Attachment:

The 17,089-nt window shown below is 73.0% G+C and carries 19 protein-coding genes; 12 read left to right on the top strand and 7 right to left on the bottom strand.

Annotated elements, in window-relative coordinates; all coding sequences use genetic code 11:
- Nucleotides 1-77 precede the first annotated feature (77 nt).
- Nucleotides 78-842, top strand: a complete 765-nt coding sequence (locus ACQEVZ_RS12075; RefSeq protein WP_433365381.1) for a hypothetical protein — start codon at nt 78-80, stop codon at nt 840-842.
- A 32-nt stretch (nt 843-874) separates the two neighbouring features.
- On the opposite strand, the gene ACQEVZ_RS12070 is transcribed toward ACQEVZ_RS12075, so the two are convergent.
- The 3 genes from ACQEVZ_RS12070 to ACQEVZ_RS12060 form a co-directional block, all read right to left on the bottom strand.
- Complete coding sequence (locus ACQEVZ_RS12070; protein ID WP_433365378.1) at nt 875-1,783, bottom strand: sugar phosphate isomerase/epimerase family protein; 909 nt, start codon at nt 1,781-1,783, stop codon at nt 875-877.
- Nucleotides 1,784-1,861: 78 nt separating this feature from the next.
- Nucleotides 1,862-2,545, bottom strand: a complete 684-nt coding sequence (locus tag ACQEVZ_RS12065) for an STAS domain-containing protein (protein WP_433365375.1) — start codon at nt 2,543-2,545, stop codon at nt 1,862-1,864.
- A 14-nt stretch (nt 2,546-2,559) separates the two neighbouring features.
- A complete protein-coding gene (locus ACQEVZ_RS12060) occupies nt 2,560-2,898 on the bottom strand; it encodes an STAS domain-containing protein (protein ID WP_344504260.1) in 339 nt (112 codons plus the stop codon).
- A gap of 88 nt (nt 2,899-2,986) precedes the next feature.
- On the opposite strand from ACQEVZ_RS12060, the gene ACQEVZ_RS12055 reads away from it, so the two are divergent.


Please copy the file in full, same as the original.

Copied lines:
The 17,089-nt window shown below is 73.0% G+C and carries 19 protein-coding genes; 12 read left to right on the top strand and 7 right to left on the bottom strand.

Annotated elements, in window-relative coordinates; all coding sequences use genetic code 11:
- Nucleotides 1-77 precede the first annotated feature (77 nt).
- Nucleotides 78-842, top strand: a complete 765-nt coding sequence (locus ACQEVZ_RS12075; RefSeq protein WP_433365381.1) for a hypothetical protein — start codon at nt 78-80, stop codon at nt 840-842.
- A 32-nt stretch (nt 843-874) separates the two neighbouring features.
- On the opposite strand, the gene ACQEVZ_RS12070 is transcribed toward ACQEVZ_RS12075, so the two are convergent.
- The 3 genes from ACQEVZ_RS12070 to ACQEVZ_RS12060 form a co-directional block, all read right to left on the bottom strand.
- Complete coding sequence (locus ACQEVZ_RS12070; protein ID WP_433365378.1) at nt 875-1,783, bottom strand: sugar phosphate isomerase/epimerase family protein; 909 nt, start codon at nt 1,781-1,783, stop codon at nt 875-877.
- Nucleotides 1,784-1,861: 78 nt separating this feature from the next.
- Nucleotides 1,862-2,545, bottom strand: a complete 684-nt coding sequence (locus tag ACQEVZ_RS12065) for an STAS domain-containing protein (protein WP_433365375.1) — start codon at nt 2,543-2,545, stop codon at nt 1,862-1,864.
- A 14-nt stretch (nt 2,546-2,559) separates the two neighbouring features.
- A complete protein-coding gene (locus ACQEVZ_RS12060) occupies nt 2,560-2,898 on the bottom strand; it encodes an STAS domain-containing protein (protein ID WP_344504260.1) in 339 nt (112 codons plus the stop codon).
- A gap of 88 nt (nt 2,899-2,986) precedes the next feature.
- On the opposite strand from ACQEVZ_RS12060, the gene ACQEVZ_RS12055 reads away from it, so the two are divergent.